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Lecture# Climate Extremes: Metrics and Implications

Description

This lecture covers the fundamental concepts related to climate extremes, including extreme value distributions, fitting extreme value distributions to climate data, and the challenges in defining extreme events. It delves into the impact of climate change on extreme events, such as heatwaves and precipitation extremes, and explores the use of indices to quantify climate extremes. The lecture also discusses observed changes in temperature extremes over time, providing insights into the evolving nature of extreme weather events.

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In course

Instructor

ENV-410: Science of climate change

The course equips students with a comprehensive scientific understanding of climate change covering a wide range of topics from physical principles, historical climate change, greenhouse gas emissions

Related concepts (185)

Normal distribution

In statistics, a normal distribution or Gaussian distribution is a type of continuous probability distribution for a real-valued random variable. The general form of its probability density function is The parameter is the mean or expectation of the distribution (and also its median and mode), while the parameter is its standard deviation. The variance of the distribution is . A random variable with a Gaussian distribution is said to be normally distributed, and is called a normal deviate.

Stable distribution

In probability theory, a distribution is said to be stable if a linear combination of two independent random variables with this distribution has the same distribution, up to location and scale parameters. A random variable is said to be stable if its distribution is stable. The stable distribution family is also sometimes referred to as the Lévy alpha-stable distribution, after Paul Lévy, the first mathematician to have studied it. Of the four parameters defining the family, most attention has been focused on the stability parameter, (see panel).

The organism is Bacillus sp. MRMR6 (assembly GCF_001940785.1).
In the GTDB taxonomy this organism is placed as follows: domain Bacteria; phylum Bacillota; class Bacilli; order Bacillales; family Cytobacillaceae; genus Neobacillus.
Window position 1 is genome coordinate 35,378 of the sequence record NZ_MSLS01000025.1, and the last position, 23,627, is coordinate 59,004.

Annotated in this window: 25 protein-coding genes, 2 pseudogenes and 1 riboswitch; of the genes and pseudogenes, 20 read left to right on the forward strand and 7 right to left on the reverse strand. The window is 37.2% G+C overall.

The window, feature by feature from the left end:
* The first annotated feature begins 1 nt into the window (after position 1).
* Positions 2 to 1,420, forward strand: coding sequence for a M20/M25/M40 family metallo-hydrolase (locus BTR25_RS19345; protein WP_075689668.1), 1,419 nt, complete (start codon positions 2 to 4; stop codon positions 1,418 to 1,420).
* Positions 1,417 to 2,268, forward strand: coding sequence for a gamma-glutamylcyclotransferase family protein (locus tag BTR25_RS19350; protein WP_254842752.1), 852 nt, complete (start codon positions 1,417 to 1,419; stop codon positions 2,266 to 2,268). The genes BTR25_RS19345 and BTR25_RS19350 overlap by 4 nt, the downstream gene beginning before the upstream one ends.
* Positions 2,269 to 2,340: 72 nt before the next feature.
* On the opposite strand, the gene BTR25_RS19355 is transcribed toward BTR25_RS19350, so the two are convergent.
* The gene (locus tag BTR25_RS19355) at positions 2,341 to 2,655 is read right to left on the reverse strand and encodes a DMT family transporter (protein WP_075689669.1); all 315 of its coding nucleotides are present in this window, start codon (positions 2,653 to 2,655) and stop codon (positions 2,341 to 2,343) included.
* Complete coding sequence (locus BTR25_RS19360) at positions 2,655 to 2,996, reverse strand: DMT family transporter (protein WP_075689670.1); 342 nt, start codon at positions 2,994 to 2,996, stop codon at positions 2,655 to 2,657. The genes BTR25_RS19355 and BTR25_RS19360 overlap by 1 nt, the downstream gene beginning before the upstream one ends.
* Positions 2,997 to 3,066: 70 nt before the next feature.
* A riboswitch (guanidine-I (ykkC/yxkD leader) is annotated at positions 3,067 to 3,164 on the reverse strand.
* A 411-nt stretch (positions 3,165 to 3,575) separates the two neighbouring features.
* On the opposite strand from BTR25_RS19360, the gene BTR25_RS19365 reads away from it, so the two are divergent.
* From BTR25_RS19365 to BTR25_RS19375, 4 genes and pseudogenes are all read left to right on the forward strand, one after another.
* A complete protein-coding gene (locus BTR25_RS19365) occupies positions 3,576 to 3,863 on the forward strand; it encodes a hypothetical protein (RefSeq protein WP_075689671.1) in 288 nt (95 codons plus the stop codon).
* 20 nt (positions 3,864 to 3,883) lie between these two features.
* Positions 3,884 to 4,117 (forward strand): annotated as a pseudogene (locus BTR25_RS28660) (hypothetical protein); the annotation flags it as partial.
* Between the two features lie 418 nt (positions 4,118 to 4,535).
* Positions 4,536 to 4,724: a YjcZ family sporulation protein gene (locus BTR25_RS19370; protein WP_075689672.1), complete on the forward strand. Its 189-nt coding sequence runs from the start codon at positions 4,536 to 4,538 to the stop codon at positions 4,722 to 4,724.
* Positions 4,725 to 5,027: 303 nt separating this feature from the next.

Ratio distribution

A ratio distribution (also known as a quotient distribution) is a probability distribution constructed as the distribution of the ratio of random variables having two other known distributions. Given two (usually independent) random variables X and Y, the distribution of the random variable Z that is formed as the ratio Z = X/Y is a ratio distribution. An example is the Cauchy distribution (also called the normal ratio distribution), which comes about as the ratio of two normally distributed variables with zero mean.

Extreme weather

Extreme weather includes unexpected, unusual, severe, or unseasonal weather; weather at the extremes of the historical distribution—the range that has been seen in the past. Extreme events are based on a location's recorded weather history. They are defined as lying in the most unusual ten percent (10th or 90th percentile of a probability density function). The main types of extreme weather include heat waves, cold waves and heavy precipitation or storm events, such as tropical cyclones.

Climate change and fisheries

Fisheries are affected by climate change in many ways: marine aquatic ecosystems are being affected by rising ocean temperatures, ocean acidification and ocean deoxygenation, while freshwater ecosystems are being impacted by changes in water temperature, water flow, and fish habitat loss. These effects vary in the context of each fishery. Climate change is modifying fish distributions and the productivity of marine and freshwater species. Climate change is expected to lead to significant changes in the availability and trade of fish products.

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